Lactic acid accumulation during cycling exercise can slow down or stop the workout. Yet, how to stop lactic acid when cycling. Here’re the solutions.
- 1 Introduction
- 2 What Is Lactic Acid?
- 3 4 Methods On How To Stop Lactic Acid When Cycling
- 4 FAQs
- 5 Conclusion
Overexertion when working out, especially cycling, might result in undesired injuries and the buildup of lactic acid. Thus, how to stop lactic acid when cycling is a puzzle to every cyclist.
Fortunately, we have 4 methods right here. So, keep reading for essential information and solutions to prevent this buildup during your high-intensity exercise.
What Is Lactic Acid?
This substance is a byproduct of glycogen and glucose metabolism in the blood and muscles. According to the Farlex Medical Dictionary, it is a three-carbon organic acidity built up by anaerobic respiration.
So what breaks lactic acid down?
Glycogen is the primary source of energy. The glycolysis process breaks them down into glucose, splitting Glycogen into two pyruvic acids and releasing Adenosine 5′-triphosphate – ATP.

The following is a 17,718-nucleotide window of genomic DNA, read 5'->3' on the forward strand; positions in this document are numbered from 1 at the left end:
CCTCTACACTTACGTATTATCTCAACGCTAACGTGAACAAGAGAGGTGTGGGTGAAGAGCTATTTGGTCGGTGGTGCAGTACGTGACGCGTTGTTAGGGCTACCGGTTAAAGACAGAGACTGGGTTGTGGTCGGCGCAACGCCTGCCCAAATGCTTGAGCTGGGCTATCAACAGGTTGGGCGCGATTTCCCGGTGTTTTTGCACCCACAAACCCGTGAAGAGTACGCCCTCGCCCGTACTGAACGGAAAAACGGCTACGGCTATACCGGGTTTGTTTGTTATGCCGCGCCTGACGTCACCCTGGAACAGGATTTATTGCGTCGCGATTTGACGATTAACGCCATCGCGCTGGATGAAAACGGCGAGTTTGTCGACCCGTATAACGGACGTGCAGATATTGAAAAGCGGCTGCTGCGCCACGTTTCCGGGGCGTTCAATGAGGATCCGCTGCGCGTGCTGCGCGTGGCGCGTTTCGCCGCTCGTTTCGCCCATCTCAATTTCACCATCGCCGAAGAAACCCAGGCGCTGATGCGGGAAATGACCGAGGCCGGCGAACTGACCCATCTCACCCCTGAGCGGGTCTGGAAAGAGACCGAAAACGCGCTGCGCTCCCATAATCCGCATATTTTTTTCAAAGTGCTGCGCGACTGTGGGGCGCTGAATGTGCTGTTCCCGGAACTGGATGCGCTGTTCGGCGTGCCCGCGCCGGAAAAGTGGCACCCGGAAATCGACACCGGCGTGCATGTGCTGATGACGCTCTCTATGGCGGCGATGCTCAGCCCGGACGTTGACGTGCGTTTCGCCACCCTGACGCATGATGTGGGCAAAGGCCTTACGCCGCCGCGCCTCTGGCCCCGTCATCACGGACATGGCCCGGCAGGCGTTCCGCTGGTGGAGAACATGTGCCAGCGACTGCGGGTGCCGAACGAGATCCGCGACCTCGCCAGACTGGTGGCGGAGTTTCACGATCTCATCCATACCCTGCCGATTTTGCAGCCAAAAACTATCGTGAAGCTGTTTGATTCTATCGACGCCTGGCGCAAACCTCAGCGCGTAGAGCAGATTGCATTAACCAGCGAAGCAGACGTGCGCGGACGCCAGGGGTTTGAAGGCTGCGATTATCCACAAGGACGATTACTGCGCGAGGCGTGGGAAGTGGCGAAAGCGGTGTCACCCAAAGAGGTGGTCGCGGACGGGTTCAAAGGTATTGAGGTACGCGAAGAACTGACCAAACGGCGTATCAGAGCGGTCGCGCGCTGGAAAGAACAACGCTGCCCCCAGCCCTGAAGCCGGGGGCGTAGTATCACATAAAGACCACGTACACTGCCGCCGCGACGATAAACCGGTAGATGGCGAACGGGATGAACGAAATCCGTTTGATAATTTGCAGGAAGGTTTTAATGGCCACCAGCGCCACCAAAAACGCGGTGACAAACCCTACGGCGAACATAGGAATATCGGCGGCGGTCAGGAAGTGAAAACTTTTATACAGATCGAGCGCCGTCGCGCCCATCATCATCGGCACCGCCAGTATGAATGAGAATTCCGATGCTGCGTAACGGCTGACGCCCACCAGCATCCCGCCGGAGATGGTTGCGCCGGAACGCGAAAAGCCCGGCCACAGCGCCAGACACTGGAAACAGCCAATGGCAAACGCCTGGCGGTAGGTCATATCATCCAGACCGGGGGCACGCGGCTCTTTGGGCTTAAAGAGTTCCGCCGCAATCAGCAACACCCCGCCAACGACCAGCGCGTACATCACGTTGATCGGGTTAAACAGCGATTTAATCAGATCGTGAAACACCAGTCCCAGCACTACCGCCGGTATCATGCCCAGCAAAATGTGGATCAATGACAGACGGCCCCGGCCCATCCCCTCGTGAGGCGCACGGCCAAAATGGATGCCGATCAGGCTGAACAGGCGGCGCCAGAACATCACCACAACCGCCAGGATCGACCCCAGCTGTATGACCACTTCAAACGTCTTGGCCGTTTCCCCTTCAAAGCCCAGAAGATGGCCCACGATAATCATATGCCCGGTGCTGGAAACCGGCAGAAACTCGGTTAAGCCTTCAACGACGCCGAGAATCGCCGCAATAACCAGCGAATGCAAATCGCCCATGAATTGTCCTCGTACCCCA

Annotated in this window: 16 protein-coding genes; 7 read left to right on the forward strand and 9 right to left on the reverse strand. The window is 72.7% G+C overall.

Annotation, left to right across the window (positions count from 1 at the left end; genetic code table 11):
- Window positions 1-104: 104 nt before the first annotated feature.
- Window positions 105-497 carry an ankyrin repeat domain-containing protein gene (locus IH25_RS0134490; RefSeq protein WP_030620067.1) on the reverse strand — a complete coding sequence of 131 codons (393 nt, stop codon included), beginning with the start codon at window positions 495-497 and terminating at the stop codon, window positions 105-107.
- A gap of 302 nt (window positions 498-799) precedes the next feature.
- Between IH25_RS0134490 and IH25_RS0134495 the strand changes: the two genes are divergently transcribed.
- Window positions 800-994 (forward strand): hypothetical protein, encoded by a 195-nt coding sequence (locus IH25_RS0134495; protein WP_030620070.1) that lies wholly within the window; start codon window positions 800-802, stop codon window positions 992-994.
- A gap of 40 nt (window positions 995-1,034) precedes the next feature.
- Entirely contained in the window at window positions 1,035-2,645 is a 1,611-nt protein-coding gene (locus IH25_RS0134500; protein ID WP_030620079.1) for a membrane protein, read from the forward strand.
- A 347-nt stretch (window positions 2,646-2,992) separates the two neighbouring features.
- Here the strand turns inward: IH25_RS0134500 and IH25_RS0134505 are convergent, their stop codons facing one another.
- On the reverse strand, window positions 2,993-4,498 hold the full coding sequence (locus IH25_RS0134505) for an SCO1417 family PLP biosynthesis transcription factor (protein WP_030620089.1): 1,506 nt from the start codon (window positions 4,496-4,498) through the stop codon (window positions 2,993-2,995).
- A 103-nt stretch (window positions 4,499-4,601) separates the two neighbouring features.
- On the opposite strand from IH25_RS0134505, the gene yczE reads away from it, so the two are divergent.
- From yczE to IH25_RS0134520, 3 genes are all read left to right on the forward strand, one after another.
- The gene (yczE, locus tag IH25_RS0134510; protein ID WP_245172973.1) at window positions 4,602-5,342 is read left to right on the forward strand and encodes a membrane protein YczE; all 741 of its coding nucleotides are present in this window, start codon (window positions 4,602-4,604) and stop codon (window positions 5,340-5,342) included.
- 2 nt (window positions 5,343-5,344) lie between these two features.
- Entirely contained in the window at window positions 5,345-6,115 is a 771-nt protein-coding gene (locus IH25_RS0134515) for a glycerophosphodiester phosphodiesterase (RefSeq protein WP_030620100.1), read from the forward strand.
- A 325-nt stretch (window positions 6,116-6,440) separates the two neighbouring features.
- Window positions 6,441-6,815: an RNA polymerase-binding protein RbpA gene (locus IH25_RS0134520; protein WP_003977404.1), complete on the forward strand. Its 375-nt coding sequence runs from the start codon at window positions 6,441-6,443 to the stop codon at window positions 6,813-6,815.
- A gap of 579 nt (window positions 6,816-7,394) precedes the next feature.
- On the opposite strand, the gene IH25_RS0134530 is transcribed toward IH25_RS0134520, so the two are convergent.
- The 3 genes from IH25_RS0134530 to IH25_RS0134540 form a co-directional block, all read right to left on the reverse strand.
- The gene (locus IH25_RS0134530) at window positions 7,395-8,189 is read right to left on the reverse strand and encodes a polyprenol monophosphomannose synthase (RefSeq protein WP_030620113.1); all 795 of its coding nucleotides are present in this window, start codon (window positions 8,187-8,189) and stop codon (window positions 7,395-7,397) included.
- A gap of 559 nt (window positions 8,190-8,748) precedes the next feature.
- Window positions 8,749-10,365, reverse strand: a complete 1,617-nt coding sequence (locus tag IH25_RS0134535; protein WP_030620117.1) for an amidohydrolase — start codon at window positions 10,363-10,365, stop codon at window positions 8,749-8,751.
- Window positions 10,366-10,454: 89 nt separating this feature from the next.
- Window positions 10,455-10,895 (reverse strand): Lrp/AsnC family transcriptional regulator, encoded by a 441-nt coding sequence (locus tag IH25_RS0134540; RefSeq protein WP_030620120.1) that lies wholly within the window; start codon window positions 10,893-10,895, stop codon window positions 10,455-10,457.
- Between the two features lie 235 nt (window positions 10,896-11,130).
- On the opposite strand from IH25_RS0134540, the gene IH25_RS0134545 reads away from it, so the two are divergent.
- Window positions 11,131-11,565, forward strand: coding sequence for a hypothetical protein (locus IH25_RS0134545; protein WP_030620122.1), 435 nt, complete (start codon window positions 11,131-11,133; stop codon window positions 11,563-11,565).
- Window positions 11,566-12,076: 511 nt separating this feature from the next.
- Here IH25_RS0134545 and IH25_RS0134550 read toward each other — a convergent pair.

The condition to release this ATP is that pyruvic acids enter the mitochondria and must be in oxidation. If oxygen isn’t enough for that process, the pyruvic acids will convert to lactic acid.
In simpler terms, it will build up due to overexerting exercise. The accumulation usually is transitory and not cause for alarm. Yet, it can make your exercises uncomfortable and stop them.
4 Methods On How To Stop Lactic Acid When Cycling
How do you prevent lactic acid when cycling? The rule of thumb is to stay hydrated. Because up to 70% of the human body is water, it is critical in any case, especially when exercising.
Moreover, this substance will be soluble in water. Thus, the more hydrated we stay, the less feeling of burn we experience due to lactic acid buildup during the workout.
Water also benefits in preventing cramps and maintaining your body’s peak performance.
Thus, you need to drink water throughout your cycling exercise, both before and after. Remember that you may have been dehydrated before the time you feel thirsty.
Drink water following the suggestions below while cycling:
- Drink 236 ml to 473 ml before cycling.